One week later, it was audition day. Walking up the huge steps to Arrowhead Stadium, I could have puked. I opened the doors and was greeted by a row of smiling, excited faces. They told me to draw a number at random from a bowl and sign in. I was lucky number 260. Once I dropped off my stuff, I headed for hair and makeup touch-ups.
When the tryout rounds began, we were split into groups. At 18, I was the youngest in my group by six years. The other women ranged in age from 24 to 31. I felt just like the rookie I was! They split us into two groups depending on what position we were trying out for, either sideline candidate or ambassador candidate. Ambassadors need to be able to dance but not as technically precise as the sideline candidates. They are also the ones who do public events and appearances. I was trying out for the role of ambassador because of my strong cheer background, not dance. While waiting to audition, I got to know some of the women better. Most were on their second year of trying out, while a few others were on their fourth and even fifth year.
When it came time for the audition, we tried out in small groups in front of all of our competition. They asked us to stand in numerical order on stage and introduce ourselves with our name, hometown, a fun fact and a color that best describes us and why. When they called my number, I said, “a fun fact about me is that I have a twin brother, and the color that best describes me is red because it is bold!” We concluded with the dance, and the support from all the women while they watched was both comforting and reassuring. It made me feel good at how kind everyone was, and by this time, I was thrilled to be a part of it.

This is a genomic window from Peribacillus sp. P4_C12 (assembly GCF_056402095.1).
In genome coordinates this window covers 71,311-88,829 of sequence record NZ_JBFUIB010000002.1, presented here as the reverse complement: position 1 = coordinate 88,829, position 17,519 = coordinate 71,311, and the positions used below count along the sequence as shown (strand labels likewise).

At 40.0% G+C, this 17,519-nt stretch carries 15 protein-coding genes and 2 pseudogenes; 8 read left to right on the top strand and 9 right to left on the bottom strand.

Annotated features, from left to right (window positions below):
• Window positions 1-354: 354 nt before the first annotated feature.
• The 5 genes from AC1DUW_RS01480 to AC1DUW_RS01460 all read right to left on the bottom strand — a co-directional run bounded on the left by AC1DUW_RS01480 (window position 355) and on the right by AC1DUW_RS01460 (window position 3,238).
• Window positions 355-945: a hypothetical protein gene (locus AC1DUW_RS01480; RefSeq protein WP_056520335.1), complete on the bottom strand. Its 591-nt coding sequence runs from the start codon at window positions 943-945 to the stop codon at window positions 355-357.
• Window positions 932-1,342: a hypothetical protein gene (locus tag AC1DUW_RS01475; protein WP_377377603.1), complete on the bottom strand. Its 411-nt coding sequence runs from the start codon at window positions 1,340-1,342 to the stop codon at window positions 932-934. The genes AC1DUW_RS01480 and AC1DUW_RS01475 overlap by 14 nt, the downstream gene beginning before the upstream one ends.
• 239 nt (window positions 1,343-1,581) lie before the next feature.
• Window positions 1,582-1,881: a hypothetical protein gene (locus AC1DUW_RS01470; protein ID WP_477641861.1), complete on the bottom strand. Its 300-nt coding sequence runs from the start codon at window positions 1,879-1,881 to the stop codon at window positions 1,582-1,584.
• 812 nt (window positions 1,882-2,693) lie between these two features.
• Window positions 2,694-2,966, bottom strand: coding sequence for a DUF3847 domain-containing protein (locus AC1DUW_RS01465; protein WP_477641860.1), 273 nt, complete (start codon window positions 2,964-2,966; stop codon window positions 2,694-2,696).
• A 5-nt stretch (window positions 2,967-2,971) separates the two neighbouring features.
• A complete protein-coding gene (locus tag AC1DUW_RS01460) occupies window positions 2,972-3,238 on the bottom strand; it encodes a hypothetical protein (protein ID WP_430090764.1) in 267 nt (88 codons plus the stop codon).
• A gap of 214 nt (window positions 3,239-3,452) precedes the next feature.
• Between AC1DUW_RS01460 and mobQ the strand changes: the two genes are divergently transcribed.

They unveiled a board full of numbers and not to
my surprise 260 wasn’t on it.
Now it was time for the hard part: the waiting. They took each of our numbers so that there were no hard feelings once the finalists were revealed. The alumni cheerleaders entertained us during this long waiting period by dancing and laughing. When it was time to announce who had made it to the final round, Stephanie came back out and thanked each of us for coming. She told everyone to not give up if cut and to please come back and try again. They unveiled a board full of numbers, and, not to my surprise (or probably anyone’s) 260 wasn’t on it. However, I felt sad for some of the women I had come to like when they said they hadn’t made it.
Overall, I was extremely impressed by all that the Kansas City Chiefs Cheerleaders stand for. Director Stephanie Judah is truly incredible. Her passion for Kansas City, her team and being a role model for young girls everywhere is inspiring. From the very beginning she talked about the importance of being a well-rounded young woman — a good person first and a good cheerleader second. Although I tried out just for the fun of it, what this team stands for actually made me enjoy every moment and I have a new appreciation and respect for all the Chiefs Cheerleaders. Trust me when I tell you that it’s not easy.
Lauren Michelson is a freshman at the University of Missouri majoring in Convergence Journalism. She’s planning on going to at least one Chiefs game this season where she says she’ll be watching the cheerleaders just as much, if not more than, the game.